Report explores structural change in public health services in Milwaukee County

Tax Facts by Wisconsin Policy Forum

As municipal public health agencies in Milwaukee County face ever-changing expectations and a generational test of a global pandemic, an assessment of future challenges suggests it may be appropriate to consider options to improve the structure for delivering these services.

These options include expanding the role of Milwaukee County to complement that of municipal departments, increased collaboration and sharing between existing departments, and consolidation of services.

At the start of the COVID-19 pandemic, an Operations Center was formed comprised of emergency management and public health officials from Milwaukee County and its 11 municipal health departments, as well as health systems, the academia and business. This Unified Emergency Operations Center, or UEOC, has helped coordinate the region’s pandemic response – but has also raised questions about the need for continued coordination and potential structural change across the country. to come up.

To that end, Milwaukee County commissioned the Wisconsin Policy Forum to produce a report examining the current structure of public health services in the county and opportunities for improvement.

Under state law, Milwaukee County is unique among Wisconsin’s 72 counties in that it has responsibility for public health services assigned to municipal governments. Most other counties have a single department housed in the county government. Exceptions include the joint City of Madison-Dane County model; and a two-department model in Racine County in which one department serves the town of Racine and another hosted by the county government serves most other municipalities.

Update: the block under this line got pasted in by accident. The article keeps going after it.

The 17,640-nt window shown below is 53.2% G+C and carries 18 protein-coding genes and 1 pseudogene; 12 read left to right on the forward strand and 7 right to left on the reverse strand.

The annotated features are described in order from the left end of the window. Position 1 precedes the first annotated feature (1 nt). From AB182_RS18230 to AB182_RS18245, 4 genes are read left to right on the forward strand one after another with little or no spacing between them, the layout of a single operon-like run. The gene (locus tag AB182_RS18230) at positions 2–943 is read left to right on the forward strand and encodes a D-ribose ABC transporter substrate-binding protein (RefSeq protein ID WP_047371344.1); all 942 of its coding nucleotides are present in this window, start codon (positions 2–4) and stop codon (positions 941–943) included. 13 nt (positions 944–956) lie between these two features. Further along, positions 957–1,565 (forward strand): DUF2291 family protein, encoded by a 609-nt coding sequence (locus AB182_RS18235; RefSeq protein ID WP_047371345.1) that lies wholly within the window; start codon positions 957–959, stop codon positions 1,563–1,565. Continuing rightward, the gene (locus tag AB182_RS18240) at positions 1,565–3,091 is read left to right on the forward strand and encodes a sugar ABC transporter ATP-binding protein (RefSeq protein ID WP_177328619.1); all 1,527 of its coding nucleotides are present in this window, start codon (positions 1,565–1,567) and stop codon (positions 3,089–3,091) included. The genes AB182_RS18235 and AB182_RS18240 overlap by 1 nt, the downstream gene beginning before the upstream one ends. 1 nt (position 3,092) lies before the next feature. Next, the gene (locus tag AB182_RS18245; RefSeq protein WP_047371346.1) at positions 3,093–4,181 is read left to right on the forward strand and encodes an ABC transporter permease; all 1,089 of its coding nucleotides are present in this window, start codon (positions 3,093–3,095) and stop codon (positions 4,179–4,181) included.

Many public health agencies are also adapting to a new “public health 3.0” model that pushes to go beyond traditional “direct service” activities such as vaccinations, inspections and outbreak response, to a broader range of activities, in collaboration with external stakeholders, to address ‘social determinants of health’ such as housing, transport and access to healthy food.

This transition can be difficult given resource constraints and an affinity for traditional approaches. Any further moves to this model may require increased financial and human resources, as well as greater county and state involvement.

Going forward, options for policymakers to consider include maintaining the status quo, creating a Milwaukee County public health advisory body or a formal supporting role for the county, sharing staff among departments or adopting a two-department consolidation model or a less comprehensive consolidation plan.

Eight public health workers from Milwaukee County’s municipal health departments agreed to be interviewed for the report, and their comments suggest some steps the departments have already taken have laid the groundwork for better coordination. Municipal, county and state authorities, regional health systems and community stakeholders are now free to consider these and other options, to determine which (if any) they would like to explore in more detail. .

This information is provided to members of the Wisconsin Newspaper Association as a service of the Wisconsin Policy Forum, the state’s premier resource for nonpartisan local and state government research and civic education. Learn more at

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